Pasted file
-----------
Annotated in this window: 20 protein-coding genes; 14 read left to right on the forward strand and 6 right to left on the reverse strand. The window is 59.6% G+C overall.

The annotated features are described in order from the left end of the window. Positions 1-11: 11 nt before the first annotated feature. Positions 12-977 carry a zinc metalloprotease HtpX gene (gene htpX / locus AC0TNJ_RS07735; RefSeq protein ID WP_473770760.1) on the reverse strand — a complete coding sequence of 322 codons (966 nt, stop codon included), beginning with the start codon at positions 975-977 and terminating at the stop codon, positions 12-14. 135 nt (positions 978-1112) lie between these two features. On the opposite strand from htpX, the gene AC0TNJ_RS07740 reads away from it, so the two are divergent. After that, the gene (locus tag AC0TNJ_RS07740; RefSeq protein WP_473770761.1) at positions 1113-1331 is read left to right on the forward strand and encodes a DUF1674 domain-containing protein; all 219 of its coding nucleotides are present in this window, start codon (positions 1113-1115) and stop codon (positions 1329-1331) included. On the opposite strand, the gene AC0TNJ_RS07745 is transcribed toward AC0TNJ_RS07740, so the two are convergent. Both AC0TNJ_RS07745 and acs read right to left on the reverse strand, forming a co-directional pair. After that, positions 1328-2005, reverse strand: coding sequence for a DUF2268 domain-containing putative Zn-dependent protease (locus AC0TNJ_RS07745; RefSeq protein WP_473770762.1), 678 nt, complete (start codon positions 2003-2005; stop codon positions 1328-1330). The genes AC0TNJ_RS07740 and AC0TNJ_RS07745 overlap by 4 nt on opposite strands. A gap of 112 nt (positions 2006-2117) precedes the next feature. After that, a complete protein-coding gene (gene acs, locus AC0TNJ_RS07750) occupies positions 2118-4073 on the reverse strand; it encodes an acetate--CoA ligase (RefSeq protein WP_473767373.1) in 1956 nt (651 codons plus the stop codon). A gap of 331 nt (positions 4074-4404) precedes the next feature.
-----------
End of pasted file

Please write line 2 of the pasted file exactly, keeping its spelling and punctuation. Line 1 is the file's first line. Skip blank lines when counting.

The annotated features are described in order from the left end of the window. Positions 1-11: 11 nt before the first annotated feature. Positions 12-977 carry a zinc metalloprotease HtpX gene (gene htpX / locus AC0TNJ_RS07735; RefSeq protein ID WP_473770760.1) on the reverse strand — a complete coding sequence of 322 codons (966 nt, stop codon included), beginning with the start codon at positions 975-977 and terminating at the stop codon, positions 12-14. 135 nt (positions 978-1112) lie between these two features. On the opposite strand from htpX, the gene AC0TNJ_RS07740 reads away from it, so the two are divergent. After that, the gene (locus tag AC0TNJ_RS07740; RefSeq protein WP_473770761.1) at positions 1113-1331 is read left to right on the forward strand and encodes a DUF1674 domain-containing protein; all 219 of its coding nucleotides are present in this window, start codon (positions 1113-1115) and stop codon (positions 1329-1331) included. On the opposite strand, the gene AC0TNJ_RS07745 is transcribed toward AC0TNJ_RS07740, so the two are convergent. Both AC0TNJ_RS07745 and acs read right to left on the reverse strand, forming a co-directional pair. After that, positions 1328-2005, reverse strand: coding sequence for a DUF2268 domain-containing putative Zn-dependent protease (locus AC0TNJ_RS07745; RefSeq protein WP_473770762.1), 678 nt, complete (start codon positions 2003-2005; stop codon positions 1328-1330). The genes AC0TNJ_RS07740 and AC0TNJ_RS07745 overlap by 4 nt on opposite strands. A gap of 112 nt (positions 2006-2117) precedes the next feature. After that, a complete protein-coding gene (gene acs, locus AC0TNJ_RS07750) occupies positions 2118-4073 on the reverse strand; it encodes an acetate--CoA ligase (RefSeq protein WP_473767373.1) in 1956 nt (651 codons plus the stop codon). A gap of 331 nt (positions 4074-4404) precedes the next feature.